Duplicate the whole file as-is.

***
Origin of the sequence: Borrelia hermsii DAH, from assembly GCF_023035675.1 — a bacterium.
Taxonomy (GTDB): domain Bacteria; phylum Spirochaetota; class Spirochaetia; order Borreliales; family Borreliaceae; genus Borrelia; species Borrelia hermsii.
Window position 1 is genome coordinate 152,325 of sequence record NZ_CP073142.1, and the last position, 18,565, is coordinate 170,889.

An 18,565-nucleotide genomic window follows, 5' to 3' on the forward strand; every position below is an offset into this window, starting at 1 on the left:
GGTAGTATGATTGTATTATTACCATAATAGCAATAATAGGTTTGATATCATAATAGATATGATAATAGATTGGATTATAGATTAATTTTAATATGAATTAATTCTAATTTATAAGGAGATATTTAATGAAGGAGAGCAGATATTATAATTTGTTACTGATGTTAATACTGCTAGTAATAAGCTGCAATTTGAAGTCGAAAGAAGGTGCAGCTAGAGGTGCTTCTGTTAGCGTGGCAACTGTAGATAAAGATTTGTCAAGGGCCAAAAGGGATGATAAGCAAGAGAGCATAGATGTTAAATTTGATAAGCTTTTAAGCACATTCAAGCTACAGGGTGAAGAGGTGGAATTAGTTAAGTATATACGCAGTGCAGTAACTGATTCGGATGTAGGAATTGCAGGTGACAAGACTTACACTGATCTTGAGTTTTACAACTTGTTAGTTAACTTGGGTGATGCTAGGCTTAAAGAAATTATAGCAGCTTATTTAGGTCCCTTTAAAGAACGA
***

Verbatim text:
Origin of the sequence: Borrelia hermsii DAH, from assembly GCF_023035675.1 — a bacterium.
Taxonomy (GTDB): domain Bacteria; phylum Spirochaetota; class Spirochaetia; order Borreliales; family Borreliaceae; genus Borrelia; species Borrelia hermsii.
Window position 1 is genome coordinate 152,325 of sequence record NZ_CP073142.1, and the last position, 18,565, is coordinate 170,889.

An 18,565-nucleotide genomic window follows, 5' to 3' on the forward strand; every position below is an offset into this window, starting at 1 on the left:
GGTAGTATGATTGTATTATTACCATAATAGCAATAATAGGTTTGATATCATAATAGATATGATAATAGATTGGATTATAGATTAATTTTAATATGAATTAATTCTAATTTATAAGGAGATATTTAATGAAGGAGAGCAGATATTATAATTTGTTACTGATGTTAATACTGCTAGTAATAAGCTGCAATTTGAAGTCGAAAGAAGGTGCAGCTAGAGGTGCTTCTGTTAGCGTGGCAACTGTAGATAAAGATTTGTCAAGGGCCAAAAGGGATGATAAGCAAGAGAGCATAGATGTTAAATTTGATAAGCTTTTAAGCACATTCAAGCTACAGGGTGAAGAGGTGGAATTAGTTAAGTATATACGCAGTGCAGTAACTGATTCGGATGTAGGAATTGCAGGTGACAAGACTTACACTGATCTTGAGTTTTACAACTTGTTAGTTAACTTGGGTGATGCTAGGCTTAAAGAAATTATAGCAGCTTATTTAGGTCCCTTTAAAGAACGA